Wholesale gas prices have dropped. Will our energy bills start to fall? 

A while ago, This Site reported that wholesale gas prices had fallen by 45 per cent. Now they’re down to parity with where they were 18 months ago – before the various crises that pushed them up.

So, are we going to see matching reductions in our energy bills?

The jaded among you will not be surprised to learn that the answer, according to This Is Money, is no.

See what you make of the reasons:

Prices have started to fall back in recent weeks as a milder-than-expected autumn has reduced demand, and a flurry of cargoes arriving at ports across Europe has eased supply concerns.

Nathan Piper, head of oil and gas research at Investec said: “This is likely to be a temporary respite ahead of colder winter weather and associated increase in gas demand for heating.

“Although the spot price has declined to the ten year average, the forward curve continues to indicate high prices throughout the next two years leading to significant parts of European industry shutting down.”

That’s one reason. Here’s another:

Energy companies ‘hedge’ by buying gas and electricity well ahead of when it is needed. Suppliers will buy a certain amount of energy in advance to lock in the price and to reduce the risk of adverse price movements.

It means that our monthly bills don’t reflect today’s prices, but rather the wholesale cost from when the supplier first paid for the energy.

Currently our household energy bills are being kept artificially low by the energy price guarantee, and don’t represent the actual wholesale price being paid for by suppliers.

Had the £2,500 guarantee cap for the average household not been put in place, Ofgem would have increased its price cap [for an “average” household] to £3,549 per year in October 2022.

Should wholesale gas prices continue to fall, the Government is likely to be the beneficiary given [it is] footing the bill.

A prolonged and seemingly permanent drop could eventually lead to new fixed rate deals being offered below the price cap, but firms are likely to be very cautious on doing this.

So your only chance of getting lower fuel bills is if the climate change, that so many Tory MPs want to deny, continues to affect us until April.

In that event, it seems to me that we’ll have to accept we’ve gone past the point of no return as far as that calamity is concerned, and this one – energy prices – won’t be particularly relevant any more.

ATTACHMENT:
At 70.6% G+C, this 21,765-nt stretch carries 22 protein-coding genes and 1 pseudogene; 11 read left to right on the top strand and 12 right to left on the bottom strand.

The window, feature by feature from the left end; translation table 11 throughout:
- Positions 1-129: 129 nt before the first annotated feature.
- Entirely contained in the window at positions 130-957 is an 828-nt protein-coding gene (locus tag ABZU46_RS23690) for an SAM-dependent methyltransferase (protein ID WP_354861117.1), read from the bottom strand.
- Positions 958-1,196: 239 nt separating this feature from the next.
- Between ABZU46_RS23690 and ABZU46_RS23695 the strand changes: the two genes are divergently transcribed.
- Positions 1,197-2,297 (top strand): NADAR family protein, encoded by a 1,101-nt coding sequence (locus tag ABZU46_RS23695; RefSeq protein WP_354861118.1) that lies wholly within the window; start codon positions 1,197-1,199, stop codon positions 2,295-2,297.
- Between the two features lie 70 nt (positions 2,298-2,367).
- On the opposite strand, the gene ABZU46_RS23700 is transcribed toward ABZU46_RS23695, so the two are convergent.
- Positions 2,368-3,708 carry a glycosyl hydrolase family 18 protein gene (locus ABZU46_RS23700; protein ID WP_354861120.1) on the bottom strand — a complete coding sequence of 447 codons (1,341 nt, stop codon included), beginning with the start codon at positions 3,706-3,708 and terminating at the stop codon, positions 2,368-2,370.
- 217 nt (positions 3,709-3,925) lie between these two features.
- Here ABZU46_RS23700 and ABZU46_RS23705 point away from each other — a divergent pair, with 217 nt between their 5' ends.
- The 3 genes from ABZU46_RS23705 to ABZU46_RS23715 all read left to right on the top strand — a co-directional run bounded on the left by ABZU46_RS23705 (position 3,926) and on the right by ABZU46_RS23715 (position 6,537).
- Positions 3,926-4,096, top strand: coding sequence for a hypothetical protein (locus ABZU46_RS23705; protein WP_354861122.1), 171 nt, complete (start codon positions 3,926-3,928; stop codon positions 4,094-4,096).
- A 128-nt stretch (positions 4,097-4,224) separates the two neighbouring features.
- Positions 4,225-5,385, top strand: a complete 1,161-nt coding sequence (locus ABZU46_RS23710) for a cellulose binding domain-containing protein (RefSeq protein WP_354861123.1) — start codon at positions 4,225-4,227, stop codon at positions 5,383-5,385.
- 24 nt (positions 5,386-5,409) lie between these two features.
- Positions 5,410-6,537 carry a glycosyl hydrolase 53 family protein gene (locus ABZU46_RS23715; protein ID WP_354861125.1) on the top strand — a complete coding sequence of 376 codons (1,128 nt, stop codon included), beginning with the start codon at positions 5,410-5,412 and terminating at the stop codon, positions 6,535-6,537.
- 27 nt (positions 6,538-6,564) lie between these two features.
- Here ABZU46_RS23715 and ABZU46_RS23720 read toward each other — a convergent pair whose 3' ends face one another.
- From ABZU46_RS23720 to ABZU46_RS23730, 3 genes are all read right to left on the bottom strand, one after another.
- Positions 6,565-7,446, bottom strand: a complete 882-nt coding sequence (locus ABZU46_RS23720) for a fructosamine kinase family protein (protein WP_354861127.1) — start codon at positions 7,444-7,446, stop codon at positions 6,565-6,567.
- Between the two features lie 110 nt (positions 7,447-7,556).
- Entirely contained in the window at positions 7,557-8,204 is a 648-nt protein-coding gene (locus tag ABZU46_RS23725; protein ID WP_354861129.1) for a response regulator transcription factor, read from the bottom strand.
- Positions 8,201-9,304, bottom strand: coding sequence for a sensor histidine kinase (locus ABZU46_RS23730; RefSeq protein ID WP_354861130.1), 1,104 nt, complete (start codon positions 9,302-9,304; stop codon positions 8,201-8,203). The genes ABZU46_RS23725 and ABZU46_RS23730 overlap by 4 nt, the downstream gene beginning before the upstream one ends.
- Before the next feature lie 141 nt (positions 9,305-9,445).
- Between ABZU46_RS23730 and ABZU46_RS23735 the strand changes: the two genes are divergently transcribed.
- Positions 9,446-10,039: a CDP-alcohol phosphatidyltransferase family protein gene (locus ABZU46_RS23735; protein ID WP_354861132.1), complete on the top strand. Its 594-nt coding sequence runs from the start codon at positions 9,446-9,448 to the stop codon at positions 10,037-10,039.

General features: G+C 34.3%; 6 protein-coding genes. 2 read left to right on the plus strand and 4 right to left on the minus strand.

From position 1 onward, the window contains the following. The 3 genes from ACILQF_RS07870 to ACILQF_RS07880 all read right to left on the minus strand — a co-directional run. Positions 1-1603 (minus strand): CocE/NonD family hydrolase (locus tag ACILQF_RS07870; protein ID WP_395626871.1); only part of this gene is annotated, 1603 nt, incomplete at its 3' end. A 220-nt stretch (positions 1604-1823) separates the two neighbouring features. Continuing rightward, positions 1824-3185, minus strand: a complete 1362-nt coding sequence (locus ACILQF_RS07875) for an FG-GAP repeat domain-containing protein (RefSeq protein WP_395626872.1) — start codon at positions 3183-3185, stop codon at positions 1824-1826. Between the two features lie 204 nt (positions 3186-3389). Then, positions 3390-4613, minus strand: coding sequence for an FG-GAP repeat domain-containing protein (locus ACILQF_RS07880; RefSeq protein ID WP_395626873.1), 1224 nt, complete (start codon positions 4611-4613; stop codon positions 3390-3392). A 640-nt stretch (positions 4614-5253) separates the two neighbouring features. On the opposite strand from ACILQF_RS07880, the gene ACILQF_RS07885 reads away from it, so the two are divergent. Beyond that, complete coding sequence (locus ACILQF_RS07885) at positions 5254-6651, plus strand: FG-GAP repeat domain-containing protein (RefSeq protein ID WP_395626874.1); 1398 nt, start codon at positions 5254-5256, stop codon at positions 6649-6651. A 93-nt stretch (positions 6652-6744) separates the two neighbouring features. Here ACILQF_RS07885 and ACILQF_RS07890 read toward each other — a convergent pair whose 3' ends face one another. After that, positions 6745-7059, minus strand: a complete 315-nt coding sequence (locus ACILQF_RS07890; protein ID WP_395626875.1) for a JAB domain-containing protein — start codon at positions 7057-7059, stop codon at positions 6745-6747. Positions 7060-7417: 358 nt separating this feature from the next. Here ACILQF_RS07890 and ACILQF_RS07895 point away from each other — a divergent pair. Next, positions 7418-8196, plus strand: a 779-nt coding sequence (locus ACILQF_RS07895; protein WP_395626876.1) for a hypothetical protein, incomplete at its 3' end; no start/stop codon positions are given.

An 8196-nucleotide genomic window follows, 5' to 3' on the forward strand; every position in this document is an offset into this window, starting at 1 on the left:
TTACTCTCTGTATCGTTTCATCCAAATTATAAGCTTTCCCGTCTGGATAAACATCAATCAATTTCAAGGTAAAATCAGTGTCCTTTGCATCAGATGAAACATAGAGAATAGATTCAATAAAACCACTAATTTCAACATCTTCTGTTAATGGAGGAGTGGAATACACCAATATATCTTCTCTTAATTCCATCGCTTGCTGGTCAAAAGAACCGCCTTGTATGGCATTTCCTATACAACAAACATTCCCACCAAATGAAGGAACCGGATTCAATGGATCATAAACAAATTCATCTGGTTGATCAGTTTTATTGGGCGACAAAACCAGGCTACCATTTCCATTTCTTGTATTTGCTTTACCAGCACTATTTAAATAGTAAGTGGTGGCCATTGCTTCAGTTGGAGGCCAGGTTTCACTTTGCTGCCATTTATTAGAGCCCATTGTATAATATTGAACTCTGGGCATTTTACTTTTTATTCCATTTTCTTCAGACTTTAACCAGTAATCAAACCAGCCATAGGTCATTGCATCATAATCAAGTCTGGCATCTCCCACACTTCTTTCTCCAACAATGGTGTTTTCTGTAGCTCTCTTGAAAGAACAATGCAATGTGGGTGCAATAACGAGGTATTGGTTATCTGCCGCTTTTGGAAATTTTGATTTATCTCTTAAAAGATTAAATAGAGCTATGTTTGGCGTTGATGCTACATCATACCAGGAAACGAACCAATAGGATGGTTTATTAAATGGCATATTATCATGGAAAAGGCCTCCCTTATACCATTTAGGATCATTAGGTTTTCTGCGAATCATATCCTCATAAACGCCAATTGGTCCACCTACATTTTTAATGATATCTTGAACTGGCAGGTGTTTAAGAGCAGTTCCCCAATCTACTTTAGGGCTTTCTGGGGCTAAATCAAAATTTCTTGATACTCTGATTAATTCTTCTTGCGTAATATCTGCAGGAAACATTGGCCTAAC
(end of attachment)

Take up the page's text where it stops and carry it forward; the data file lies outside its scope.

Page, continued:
Or is that too pessimistic?

Source: Wholesale gas prices have dropped from their summer peak: Will our energy bills start to fall before the price guarantee ends in April?

Have YOU donated to my crowdfunding appeal, raising funds to fight false libel claims by TV celebrities who should know better? These court cases cost a lot of money so every penny will help ensure that wealth doesn’t beat justice.


Vox Political needs your help!
If you want to support this site
but don’t want to give your money to advertisers)
you can make a one-off donation here:

Donate Button with Credit Cards

Here are four ways to be sure you’re among the first to know what’s going on.

1) Register with us by clicking on ‘Subscribe’ (in the left margin). You can then receive notifications of every new article that is posted here.

2) Follow VP on Twitter @VoxPolitical

3) Like the Facebook page at https://www.facebook.com/VoxPolitical/

Join the Vox Political Facebook page.

4) You could even make Vox Political your homepage at http://voxpoliticalonline.com

And do share with your family and friends – so they don’t miss out!

If you have appreciated this article, don’t forget to share it using the buttons at the bottom of this page. Politics is about everybody – so let’s try to get everybody involved!

Buy Vox Political books so we can continue
fighting for the facts.

The Livingstone Presumption is now available
in either print or eBook format here:

HWG PrintHWG eBook

Health Warning: Government! is now available
in either print or eBook format here:

HWG PrintHWG eBook

The first collection, Strong Words and Hard Times,
is still available in either print or eBook format here: